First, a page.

Elliott Landy
At my appearances, people often come up to me to show me their photos and begin our conversation with a caution that they’re not professional – their way of telling me not to expect too much. I tell them that the fact they’re not ‘professional’ is actually a badge of honour, because they’re doing it strictly for love and not for money.

Steve Bloom

Always remember that the camera is merely a tool, and no matter how good the technology, nothing can replace the art of seeing. Great photographs are made by learning technique and taking it to a point where it resides in the subconscious. After that, feelings should dictate aesthetics. In other words, shoot from the heart. Photography is like music or poetry, and is best created with heightened feelings. Get excited – be emotional about the photographs you take and try to feel empathy with the subject.

John Kenny
Try to think carefully about what happens to your images when they move from three dimensions to two dimensions – that is, your print or computer screen. Starting to understand this change, and later predict its effects, can really advance your compositions. Developing this skill can really help you capture light and be sensitive to its effects on your subjects without being excessively influenced to emphasise the obvious; helping you to look beyond those near/large objects or subjects that ‘cry out’ for your attention but often make less satisfying images.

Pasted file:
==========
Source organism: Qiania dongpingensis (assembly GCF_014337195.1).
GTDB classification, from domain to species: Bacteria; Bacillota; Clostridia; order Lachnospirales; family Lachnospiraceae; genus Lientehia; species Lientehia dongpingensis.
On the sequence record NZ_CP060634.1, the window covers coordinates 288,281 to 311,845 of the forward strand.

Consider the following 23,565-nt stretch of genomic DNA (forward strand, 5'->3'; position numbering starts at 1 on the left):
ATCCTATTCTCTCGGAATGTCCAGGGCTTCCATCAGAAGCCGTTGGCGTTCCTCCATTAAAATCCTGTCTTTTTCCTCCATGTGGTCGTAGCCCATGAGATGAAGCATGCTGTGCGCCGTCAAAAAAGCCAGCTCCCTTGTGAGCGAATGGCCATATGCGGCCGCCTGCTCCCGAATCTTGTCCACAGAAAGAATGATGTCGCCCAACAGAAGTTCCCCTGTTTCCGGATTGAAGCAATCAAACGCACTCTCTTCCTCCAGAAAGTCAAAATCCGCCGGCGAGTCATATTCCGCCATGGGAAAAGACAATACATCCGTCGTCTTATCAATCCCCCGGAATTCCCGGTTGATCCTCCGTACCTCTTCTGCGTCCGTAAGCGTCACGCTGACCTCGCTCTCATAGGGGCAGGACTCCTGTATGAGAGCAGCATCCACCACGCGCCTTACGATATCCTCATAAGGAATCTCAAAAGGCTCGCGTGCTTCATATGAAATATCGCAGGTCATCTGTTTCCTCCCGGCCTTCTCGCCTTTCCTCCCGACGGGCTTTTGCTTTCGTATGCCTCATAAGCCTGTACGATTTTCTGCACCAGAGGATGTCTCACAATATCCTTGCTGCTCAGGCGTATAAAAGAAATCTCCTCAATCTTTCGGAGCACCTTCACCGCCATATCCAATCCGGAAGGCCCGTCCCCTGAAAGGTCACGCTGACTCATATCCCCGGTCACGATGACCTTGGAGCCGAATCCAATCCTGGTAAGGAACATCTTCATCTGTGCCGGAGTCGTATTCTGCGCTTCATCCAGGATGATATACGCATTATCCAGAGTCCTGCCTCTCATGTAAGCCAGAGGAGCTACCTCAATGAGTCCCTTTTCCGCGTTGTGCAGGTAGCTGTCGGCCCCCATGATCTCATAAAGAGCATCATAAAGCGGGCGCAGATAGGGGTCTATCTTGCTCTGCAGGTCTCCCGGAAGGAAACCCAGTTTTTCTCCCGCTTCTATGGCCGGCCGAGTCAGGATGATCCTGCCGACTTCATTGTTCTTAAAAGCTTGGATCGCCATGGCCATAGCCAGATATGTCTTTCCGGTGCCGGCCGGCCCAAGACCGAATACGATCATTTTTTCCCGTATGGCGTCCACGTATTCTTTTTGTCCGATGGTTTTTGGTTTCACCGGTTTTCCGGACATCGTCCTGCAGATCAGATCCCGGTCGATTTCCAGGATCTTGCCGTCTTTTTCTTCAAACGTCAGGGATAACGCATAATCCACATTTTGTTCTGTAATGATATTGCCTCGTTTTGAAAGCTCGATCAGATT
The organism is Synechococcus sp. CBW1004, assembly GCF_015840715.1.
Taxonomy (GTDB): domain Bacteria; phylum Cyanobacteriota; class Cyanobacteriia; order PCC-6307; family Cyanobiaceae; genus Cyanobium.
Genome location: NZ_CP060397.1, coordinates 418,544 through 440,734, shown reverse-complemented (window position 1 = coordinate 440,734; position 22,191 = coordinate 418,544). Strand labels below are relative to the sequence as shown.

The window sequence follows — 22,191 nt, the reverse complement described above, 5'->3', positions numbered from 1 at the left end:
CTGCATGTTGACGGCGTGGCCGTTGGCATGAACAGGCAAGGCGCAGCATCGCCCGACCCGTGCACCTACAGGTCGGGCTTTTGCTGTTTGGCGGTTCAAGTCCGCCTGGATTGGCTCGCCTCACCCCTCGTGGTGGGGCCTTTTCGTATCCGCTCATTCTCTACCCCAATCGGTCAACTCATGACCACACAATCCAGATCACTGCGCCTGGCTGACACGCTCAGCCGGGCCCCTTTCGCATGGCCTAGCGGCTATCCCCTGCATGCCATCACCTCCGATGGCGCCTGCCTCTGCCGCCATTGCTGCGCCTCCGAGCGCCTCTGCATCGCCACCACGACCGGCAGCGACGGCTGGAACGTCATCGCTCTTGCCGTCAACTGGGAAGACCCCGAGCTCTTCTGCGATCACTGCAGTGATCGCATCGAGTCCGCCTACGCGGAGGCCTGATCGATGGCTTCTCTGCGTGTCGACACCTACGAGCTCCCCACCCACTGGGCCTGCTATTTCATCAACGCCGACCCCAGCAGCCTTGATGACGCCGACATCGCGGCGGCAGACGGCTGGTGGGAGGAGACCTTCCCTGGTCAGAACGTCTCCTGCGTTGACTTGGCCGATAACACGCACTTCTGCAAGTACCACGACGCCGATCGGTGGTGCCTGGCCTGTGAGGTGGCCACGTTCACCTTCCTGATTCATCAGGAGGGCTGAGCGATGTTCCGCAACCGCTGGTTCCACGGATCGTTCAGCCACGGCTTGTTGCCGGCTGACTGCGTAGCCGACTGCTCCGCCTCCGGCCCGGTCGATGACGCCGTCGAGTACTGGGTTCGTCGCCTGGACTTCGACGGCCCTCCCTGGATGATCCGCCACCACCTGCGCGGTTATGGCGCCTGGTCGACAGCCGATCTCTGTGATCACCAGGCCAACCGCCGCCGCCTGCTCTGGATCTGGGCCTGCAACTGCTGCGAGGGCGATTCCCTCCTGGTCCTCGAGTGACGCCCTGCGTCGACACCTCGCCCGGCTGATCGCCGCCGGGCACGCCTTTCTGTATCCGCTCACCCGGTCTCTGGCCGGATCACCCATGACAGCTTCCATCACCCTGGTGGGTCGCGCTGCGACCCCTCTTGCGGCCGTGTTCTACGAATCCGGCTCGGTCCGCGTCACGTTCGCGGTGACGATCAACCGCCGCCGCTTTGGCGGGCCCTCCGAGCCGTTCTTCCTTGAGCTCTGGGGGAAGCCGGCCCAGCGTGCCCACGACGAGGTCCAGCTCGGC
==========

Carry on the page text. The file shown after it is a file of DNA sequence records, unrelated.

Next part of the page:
all excellent bits of advice as are most of the 50, it is worth your time to have a look at these snippits of truth, go here for that

 

Photography theory: a bluffer’s guide

In The Telegraph,

Bewildered by Berger? Stumped by Sontag? We read the essential photography theory so you don’t have to. 

I must say this line sounds familiar to a line I say when teaching understanding your digital slr courses, “I’ve read the manuals so you don’t have to”

So here is a list of books you probably should have read if you are really interested in photography but somehow they slipped your mind, the first is about the decisive moment

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The Decisive Moment by Henri Cartier-Bresson (1952), digested by Rachel Segal Hamilton